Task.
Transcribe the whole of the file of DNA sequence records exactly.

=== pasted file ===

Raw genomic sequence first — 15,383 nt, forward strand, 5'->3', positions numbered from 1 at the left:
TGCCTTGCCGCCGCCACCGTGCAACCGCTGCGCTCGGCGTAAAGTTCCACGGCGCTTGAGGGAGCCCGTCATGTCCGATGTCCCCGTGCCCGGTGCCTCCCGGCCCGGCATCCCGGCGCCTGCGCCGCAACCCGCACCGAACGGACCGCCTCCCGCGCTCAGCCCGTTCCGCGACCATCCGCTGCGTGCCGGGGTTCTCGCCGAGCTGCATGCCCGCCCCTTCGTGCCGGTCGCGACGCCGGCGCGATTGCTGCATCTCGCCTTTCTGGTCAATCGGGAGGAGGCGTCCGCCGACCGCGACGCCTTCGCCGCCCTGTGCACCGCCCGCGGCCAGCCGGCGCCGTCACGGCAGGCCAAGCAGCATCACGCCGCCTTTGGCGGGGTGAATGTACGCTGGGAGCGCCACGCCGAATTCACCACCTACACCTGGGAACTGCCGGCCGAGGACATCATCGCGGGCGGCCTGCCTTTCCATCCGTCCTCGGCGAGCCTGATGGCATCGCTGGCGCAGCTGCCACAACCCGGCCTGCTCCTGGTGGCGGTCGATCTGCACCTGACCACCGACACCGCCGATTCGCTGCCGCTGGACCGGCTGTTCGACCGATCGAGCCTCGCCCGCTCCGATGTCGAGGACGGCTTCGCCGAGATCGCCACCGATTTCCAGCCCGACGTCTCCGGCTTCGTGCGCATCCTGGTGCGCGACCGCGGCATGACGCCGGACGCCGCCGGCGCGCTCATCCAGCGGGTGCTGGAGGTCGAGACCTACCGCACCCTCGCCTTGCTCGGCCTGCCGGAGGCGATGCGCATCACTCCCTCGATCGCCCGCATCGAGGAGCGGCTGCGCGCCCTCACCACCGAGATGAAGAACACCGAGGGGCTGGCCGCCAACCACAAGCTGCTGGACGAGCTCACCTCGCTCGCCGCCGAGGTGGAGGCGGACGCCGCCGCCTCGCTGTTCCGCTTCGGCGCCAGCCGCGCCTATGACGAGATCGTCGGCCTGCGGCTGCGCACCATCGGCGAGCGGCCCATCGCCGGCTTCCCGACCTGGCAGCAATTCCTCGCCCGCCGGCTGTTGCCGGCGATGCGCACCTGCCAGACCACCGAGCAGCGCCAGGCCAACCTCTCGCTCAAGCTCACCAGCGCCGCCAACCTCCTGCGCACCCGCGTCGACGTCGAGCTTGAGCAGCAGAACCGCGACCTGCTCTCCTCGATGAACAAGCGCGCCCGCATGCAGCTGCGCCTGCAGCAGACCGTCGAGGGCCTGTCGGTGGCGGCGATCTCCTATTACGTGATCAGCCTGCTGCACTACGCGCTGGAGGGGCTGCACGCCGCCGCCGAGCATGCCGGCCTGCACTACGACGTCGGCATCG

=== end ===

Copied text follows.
Raw genomic sequence first — 15,383 nt, forward strand, 5'->3', positions numbered from 1 at the left:
TGCCTTGCCGCCGCCACCGTGCAACCGCTGCGCTCGGCGTAAAGTTCCACGGCGCTTGAGGGAGCCCGTCATGTCCGATGTCCCCGTGCCCGGTGCCTCCCGGCCCGGCATCCCGGCGCCTGCGCCGCAACCCGCACCGAACGGACCGCCTCCCGCGCTCAGCCCGTTCCGCGACCATCCGCTGCGTGCCGGGGTTCTCGCCGAGCTGCATGCCCGCCCCTTCGTGCCGGTCGCGACGCCGGCGCGATTGCTGCATCTCGCCTTTCTGGTCAATCGGGAGGAGGCGTCCGCCGACCGCGACGCCTTCGCCGCCCTGTGCACCGCCCGCGGCCAGCCGGCGCCGTCACGGCAGGCCAAGCAGCATCACGCCGCCTTTGGCGGGGTGAATGTACGCTGGGAGCGCCACGCCGAATTCACCACCTACACCTGGGAACTGCCGGCCGAGGACATCATCGCGGGCGGCCTGCCTTTCCATCCGTCCTCGGCGAGCCTGATGGCATCGCTGGCGCAGCTGCCACAACCCGGCCTGCTCCTGGTGGCGGTCGATCTGCACCTGACCACCGACACCGCCGATTCGCTGCCGCTGGACCGGCTGTTCGACCGATCGAGCCTCGCCCGCTCCGATGTCGAGGACGGCTTCGCCGAGATCGCCACCGATTTCCAGCCCGACGTCTCCGGCTTCGTGCGCATCCTGGTGCGCGACCGCGGCATGACGCCGGACGCCGCCGGCGCGCTCATCCAGCGGGTGCTGGAGGTCGAGACCTACCGCACCCTCGCCTTGCTCGGCCTGCCGGAGGCGATGCGCATCACTCCCTCGATCGCCCGCATCGAGGAGCGGCTGCGCGCCCTCACCACCGAGATGAAGAACACCGAGGGGCTGGCCGCCAACCACAAGCTGCTGGACGAGCTCACCTCGCTCGCCGCCGAGGTGGAGGCGGACGCCGCCGCCTCGCTGTTCCGCTTCGGCGCCAGCCGCGCCTATGACGAGATCGTCGGCCTGCGGCTGCGCACCATCGGCGAGCGGCCCATCGCCGGCTTCCCGACCTGGCAGCAATTCCTCGCCCGCCGGCTGTTGCCGGCGATGCGCACCTGCCAGACCACCGAGCAGCGCCAGGCCAACCTCTCGCTCAAGCTCACCAGCGCCGCCAACCTCCTGCGCACCCGCGTCGACGTCGAGCTTGAGCAGCAGAACCGCGACCTGCTCTCCTCGATGAACAAGCGCGCCCGCATGCAGCTGCGCCTGCAGCAGACCGTCGAGGGCCTGTCGGTGGCGGCGATCTCCTATTACGTGATCAGCCTGCTGCACTACGCGCTGGAGGGGCTGCACGCCGCCGCCGAGCATGCCGGCCTGCACTACGACGTCGGCATCG